The 44-year-old head of state has pledged to push ahead with raising the retirement age having backed away from the explosive issue during his first five years in power.
But having lost his parliamentary majority in June, the pro-business centrist faces severe difficulties passing legislation, while galloping inflation is souring the national mood.
Despite warnings from allies about the risk of failure, Macron has tasked his government with hiking the retirement age to 64 or 65 from 62 currently, with changes to start taking effect next year.
“I’m not pre-empting what the government and the parliament will do, but I’m convinced it’s a necessity,” Macron told the BFM news channel last Thursday.
With deficits spiralling and public debt at historic highs, the former investment banker argues that raising the retirement age and getting more people into jobs are the only ways the state can raise revenue without
On Thursday, France’s far-left CGT union, backed by left-wing political parties, has organised a national day of strikes, the opening shot in what is expected to be a months-long tussle.
Though the protests were originally planned to demand wage increases, they are now intended to signal broad opposition to the government’s plans.
“We’re against the raising of the retirement age,” Philippe Martinez, the head of the CGT, told the LCI broadcaster last week. “The government’s arguments don’t stack up.”
Public opinion towards pension reform and the strikes is likely to be decisive in determining whether Macron succeeds with a reform he called off in 2020 in the face of protests and Covid-19.
An opinion poll last week from the Odoxa group found that 55 percent of respondents did not want the reform and 67 percent said they were ready to support protests against it.
But a separate survey from the Elabe group gave a more nuanced picture. It also found that only a minority, 21 percent, wanted the retirement age increased, but a total of 56 percent thought the current system no longer worked and 60 percent thought it was financially unsustainable.
“I don’t know anyone who wants to work for longer, but I don’t know anyone who thinks they are not going to work for longer,” a minister close to Macron told AFP last week on condition of anonymity.
“Maybe I’m mistaken but I’m not sure that the turnout will be as large as the unions and LFI are hoping for,” he said, referring to the hard-left France Unbowed (LFI) political party that has backed the strikes.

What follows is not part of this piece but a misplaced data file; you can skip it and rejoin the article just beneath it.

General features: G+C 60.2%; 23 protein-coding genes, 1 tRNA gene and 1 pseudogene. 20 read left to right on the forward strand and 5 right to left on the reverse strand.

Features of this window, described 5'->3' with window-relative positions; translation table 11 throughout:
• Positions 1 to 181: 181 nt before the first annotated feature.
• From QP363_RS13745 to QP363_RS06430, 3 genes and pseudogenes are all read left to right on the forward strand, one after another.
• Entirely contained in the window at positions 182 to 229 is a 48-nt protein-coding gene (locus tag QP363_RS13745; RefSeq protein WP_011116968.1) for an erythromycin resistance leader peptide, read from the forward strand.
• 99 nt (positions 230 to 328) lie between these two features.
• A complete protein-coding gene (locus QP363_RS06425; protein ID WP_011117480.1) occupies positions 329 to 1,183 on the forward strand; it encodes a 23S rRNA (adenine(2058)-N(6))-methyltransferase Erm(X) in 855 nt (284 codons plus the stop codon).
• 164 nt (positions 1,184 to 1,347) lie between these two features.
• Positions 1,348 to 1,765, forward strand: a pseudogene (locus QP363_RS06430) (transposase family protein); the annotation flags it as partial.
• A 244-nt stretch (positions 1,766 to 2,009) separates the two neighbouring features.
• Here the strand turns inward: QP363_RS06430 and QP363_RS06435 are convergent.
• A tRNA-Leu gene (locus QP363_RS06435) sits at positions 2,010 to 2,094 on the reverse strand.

The second decisive factor will be how the government introduces the reform in parliament where Macron’s allies are around 40 seats short of a majority.
Some favour slipping it into a social security budget bill that will be voted on in October — a stealthy move that will be denounced as under-handed by critics.
Others think more time should be taken for consultations with trade unions and opposition parties, even though they have all ruled out working with the government.
Macron prefers the quicker option, one senior MP told AFP on condition of anonymity.
In both scenarios, observers expect the government to resort to a controversial constitutional mechanism called “article 49.3” that allows the executive to ram legislation through the national assembly without a vote.
If opposition parties unite against the measure or call a no-confidence motion in the government, they could trigger new elections.
The reform was “ballsy but dangerous,” one ally told French media last week.
Success with the pension reform and separate changes to the unemployment benefits system will help the president re-launch his image as a reformer, experts say.
Since winning a historic second term in April, he has been caught up in the Ukraine war crisis amid reports the parliamentary election setback in June left him disoriented and even depressed.
“We’ve slightly lost the narrative of Macronism,” political scientist Bruno Cautres, a researcher at Sciences Po university in Paris, told AFP recently.
The challenge was giving the second term a “direction” and showing “how it builds on the results of the first”, he said.
“The essence of Macronism, which does not have a long history, is the leader and the programme,” added Benjamin Morel from Paris II university.
Since being elected as France’s youngest-ever president in 2017, Macron has made overhauling social security and workplace regulation part of his political DNA.
“Emmanuel Macron can’t easily back away from a reform because burying a reform, it’s like disavowing himself,” Morel said.